How Reliance Aims To Become A One Stop Shop For All Consumer Needs
Reliance Industries has always focused on vertical and horizontal integration across sectors as a means to expand.
Here's a look at the company's expansion across sectors within the span of a few decades, leaving behind several much older business houses.
Mukesh Ambani-led Reliance Industries is on an expansion spree as it continues snapping up everything from fashion design companies to billion-dollar solar technology companies.
Quite obviously, RIL’s management takes its motto – “Growth is Life” very seriously. Established in the 1960s, the company has expanded rapidly within the span of a few decades, leaving behind several much older business houses.
Energy: Fuel and Beyond
RIL has always focused on vertical and horizontal integration across sectors as a means to expand. In the 1960s, Reliance Commercial Corporation traded in textiles, by the 1970s, it was already manufacturing and marketing textiles under the Vimal brand. In the 1980s, the company established itself as one of India’s largest textile chemicals producers. And by the 1990s, it had entered the crude refining business that would fuel its expansion for the next three decades.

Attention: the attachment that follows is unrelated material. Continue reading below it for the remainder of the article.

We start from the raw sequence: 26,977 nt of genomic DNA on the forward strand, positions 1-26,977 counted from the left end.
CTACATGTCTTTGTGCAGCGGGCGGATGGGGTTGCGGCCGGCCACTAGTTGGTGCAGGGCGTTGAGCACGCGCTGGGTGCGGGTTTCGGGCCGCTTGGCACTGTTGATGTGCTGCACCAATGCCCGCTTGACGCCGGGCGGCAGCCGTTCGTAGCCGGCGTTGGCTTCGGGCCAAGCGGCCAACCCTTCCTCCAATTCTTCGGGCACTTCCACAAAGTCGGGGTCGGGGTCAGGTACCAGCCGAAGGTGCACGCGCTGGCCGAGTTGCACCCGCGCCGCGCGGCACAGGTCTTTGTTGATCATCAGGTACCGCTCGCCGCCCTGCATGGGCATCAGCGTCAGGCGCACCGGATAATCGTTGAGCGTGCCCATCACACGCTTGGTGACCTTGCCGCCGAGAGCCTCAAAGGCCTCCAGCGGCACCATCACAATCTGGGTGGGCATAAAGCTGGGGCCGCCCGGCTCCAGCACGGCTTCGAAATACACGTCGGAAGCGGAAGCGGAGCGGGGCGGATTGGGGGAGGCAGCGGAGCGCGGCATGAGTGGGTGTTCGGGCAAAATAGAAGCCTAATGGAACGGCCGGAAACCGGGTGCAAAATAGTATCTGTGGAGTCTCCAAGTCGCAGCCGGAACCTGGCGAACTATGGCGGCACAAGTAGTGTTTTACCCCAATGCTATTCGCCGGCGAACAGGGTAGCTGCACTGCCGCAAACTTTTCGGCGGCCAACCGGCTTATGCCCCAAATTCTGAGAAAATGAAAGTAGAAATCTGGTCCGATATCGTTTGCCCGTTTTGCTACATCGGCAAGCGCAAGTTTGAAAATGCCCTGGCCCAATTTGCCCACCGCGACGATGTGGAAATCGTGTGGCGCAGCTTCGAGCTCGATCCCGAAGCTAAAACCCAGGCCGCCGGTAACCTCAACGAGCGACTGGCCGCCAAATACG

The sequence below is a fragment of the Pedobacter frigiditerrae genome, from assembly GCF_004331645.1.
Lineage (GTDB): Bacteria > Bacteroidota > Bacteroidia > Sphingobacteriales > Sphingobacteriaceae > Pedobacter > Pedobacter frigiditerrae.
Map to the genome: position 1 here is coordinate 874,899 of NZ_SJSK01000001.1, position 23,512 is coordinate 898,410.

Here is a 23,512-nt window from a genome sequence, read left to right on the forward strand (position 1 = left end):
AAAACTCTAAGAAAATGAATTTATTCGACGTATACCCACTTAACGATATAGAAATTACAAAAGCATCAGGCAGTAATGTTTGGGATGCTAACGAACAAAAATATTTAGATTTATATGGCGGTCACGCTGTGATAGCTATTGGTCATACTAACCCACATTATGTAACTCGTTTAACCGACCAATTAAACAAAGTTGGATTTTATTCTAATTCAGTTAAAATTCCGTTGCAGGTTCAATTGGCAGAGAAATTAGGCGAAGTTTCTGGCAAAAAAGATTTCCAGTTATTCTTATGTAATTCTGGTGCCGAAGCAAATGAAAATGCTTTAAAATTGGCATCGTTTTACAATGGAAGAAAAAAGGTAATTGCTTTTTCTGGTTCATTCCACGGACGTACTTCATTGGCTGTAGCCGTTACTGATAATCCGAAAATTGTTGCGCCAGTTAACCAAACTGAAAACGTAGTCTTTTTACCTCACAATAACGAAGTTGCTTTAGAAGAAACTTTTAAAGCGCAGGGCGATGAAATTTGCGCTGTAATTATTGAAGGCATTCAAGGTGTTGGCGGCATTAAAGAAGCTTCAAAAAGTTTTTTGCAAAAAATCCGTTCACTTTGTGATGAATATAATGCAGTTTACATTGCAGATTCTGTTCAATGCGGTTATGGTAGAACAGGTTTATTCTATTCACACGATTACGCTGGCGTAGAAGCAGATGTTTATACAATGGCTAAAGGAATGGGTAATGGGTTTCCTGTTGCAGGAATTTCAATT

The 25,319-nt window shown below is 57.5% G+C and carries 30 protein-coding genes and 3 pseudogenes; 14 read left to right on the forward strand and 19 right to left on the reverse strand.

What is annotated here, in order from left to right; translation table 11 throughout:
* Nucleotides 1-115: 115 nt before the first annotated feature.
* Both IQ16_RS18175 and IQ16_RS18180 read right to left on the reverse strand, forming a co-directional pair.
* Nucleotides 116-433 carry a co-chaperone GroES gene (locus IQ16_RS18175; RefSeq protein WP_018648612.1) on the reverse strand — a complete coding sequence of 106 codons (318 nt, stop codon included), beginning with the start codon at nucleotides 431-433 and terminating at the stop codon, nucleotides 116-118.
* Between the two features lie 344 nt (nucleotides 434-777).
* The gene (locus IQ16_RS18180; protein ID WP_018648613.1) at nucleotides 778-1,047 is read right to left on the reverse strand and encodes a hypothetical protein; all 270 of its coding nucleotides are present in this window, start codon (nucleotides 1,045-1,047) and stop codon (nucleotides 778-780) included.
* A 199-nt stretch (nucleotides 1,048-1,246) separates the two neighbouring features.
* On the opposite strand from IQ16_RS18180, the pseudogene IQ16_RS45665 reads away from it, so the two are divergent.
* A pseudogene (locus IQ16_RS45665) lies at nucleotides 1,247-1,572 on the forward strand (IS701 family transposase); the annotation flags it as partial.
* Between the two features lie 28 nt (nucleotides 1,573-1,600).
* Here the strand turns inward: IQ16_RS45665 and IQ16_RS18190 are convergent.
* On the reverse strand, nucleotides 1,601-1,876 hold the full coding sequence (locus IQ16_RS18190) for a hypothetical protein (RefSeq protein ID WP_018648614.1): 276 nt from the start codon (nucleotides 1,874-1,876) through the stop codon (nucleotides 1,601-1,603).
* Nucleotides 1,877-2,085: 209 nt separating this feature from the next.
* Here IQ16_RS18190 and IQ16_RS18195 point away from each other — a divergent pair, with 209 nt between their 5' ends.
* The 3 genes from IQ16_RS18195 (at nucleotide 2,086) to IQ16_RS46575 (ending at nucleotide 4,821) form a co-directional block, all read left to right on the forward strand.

Today, the refining business is the cash cow that generates funds to finance other expansions. Apart from being one of the largest petrochemicals suppliers in the world, it also runs 1400 fuel pumps across the country for vehicles and aeroplanes.
Like other oil marketing companies, it plans to expand in the fuel pump space with partnerships with local operators. British Petroleum has bought a 49 per cent stake in the fuel pump venture and the new petrol pumps are expected to operate under the Jio-BP brand.
But its focus in the energy space has shifted beyond petrochemicals to electricity. But rather than focusing on conventional energy sources like thermal power plants, it plans to focus on renewable energy. Reliance New Energy Solar Limited has already invested in companies like Sterling and Wilson Solar, REC, and Ambri Inc.
The new renewable energy investments serve as a hedge against the potentially lower demand for oil in the future. In addition, renewable energy would allow RIL to lower its carbon footprint. In an age where all companies, banks, and investment funds are becoming more environmentally conscious, claims of “net-zero” emissions can allow companies to maintain a lower cost of capital.